Feeling Badly About Myself


We said to my lord, ‘The boy cannot leave his father, for if he should leave his father, his father would die.’ Then you said to your servants, ‘Unless your youngest brother comes down with you, you shall not see my face again.’ Genesis 44:22-23

         I want peace but I don’t naturally want it God’s way. I take shortcuts to protect my pride. I’m much like Joseph’s brothers who will do anything Joseph asks except go get Benjamin. But, it must be Joseph’s way or no way. Joseph knows that by producing Benjamin, sins and emotions of their past deeds will be unearthed, the topics they’re trying to avoid with their bargaining.

Ever think God is unreasonable? God requires full and honest confession. And it’s steep. Like Joseph, He will not settle for a generalized admission. I want to say, “Yes, I’ve done some things I regret.”  God will never leave it at that. “Like what?” He’ll ask. Unless I open my heart to give a full disclosure, peace eludes me. My sins were specific. So must be my confession.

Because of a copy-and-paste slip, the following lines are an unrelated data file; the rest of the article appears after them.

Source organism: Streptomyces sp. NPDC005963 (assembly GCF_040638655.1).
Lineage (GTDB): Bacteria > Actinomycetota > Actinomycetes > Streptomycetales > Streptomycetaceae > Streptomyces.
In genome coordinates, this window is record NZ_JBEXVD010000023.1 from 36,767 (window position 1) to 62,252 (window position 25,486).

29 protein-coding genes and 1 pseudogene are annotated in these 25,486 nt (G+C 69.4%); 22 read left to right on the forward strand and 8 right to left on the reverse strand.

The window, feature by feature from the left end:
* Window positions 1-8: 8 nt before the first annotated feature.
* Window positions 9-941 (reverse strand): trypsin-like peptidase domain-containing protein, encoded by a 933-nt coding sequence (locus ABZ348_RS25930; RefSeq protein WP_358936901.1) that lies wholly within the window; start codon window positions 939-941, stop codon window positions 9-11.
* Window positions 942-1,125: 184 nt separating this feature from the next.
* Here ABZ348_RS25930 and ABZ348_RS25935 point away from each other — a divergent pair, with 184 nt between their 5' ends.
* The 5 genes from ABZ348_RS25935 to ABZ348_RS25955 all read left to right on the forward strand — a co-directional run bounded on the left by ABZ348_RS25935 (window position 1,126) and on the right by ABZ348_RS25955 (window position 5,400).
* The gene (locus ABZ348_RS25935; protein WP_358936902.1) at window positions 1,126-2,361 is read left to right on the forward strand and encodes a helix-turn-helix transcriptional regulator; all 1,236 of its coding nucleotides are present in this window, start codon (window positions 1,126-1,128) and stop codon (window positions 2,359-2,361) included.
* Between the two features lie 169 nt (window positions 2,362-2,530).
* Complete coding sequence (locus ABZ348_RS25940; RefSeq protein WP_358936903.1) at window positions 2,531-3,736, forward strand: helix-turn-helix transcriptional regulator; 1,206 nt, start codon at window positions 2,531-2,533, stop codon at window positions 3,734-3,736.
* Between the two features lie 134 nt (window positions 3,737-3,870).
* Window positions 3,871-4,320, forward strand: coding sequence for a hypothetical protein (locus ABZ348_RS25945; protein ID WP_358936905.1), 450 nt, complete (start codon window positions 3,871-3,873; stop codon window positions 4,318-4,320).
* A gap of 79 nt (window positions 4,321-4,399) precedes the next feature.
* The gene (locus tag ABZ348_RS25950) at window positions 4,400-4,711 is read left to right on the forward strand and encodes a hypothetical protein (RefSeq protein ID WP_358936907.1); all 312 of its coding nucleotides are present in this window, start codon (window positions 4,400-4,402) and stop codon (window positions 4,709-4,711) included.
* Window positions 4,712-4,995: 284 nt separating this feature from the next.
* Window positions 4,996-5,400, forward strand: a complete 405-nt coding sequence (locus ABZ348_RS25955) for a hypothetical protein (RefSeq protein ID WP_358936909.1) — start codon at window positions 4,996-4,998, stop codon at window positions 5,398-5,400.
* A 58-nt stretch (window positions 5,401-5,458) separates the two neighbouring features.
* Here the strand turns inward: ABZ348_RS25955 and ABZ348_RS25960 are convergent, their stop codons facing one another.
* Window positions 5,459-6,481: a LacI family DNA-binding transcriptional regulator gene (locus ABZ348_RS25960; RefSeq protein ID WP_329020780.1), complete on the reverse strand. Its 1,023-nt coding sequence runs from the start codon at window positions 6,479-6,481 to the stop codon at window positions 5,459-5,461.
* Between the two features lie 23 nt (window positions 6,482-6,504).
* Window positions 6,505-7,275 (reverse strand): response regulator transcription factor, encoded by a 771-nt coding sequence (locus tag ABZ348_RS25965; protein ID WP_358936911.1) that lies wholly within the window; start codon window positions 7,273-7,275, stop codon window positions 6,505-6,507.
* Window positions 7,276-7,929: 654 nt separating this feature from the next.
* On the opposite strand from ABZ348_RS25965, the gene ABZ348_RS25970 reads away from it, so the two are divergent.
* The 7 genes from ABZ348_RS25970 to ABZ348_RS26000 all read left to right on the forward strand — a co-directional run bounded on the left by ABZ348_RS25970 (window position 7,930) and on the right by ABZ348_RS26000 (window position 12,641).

This happens in human relationships all the time. If a friend tells me that I offended her, I’m prone to want to declare that I’m just a bad friend. That’s lazy and inept. I need to hear the specifics of my injury against her and apologize with as much detail.

Pride is what created a breach between man and God in the Garden and pride is what keeps me from making peace with God. My sin offends Him and He calls it like it is. But if I own it, won’t I end up feeling badly about myself? What will it do to my ego to call myself a sinner? So, I avoid it and make a plan to come to God on my own terms. I set out to prove that I’m good by doing good things. Eternity is at stake while I play with His terms.

God’s pathway to peace is through the cross. The way is steep – as evidenced by the fact that it cost Jesus His life. Today, He may be asking something steep of me. I’m encouraged to face something in the past, own it, ask for forgiveness, and make some kind of restitution. Prideful excuses abound in my heart. But shouldn’t the One I’ve offended be the One who decides what it will require to make peace? I can trust God with this weighty decision. The terms are based on holiness and empowered by perfect love.

When I come on Your terms, it’s for my good. Amen

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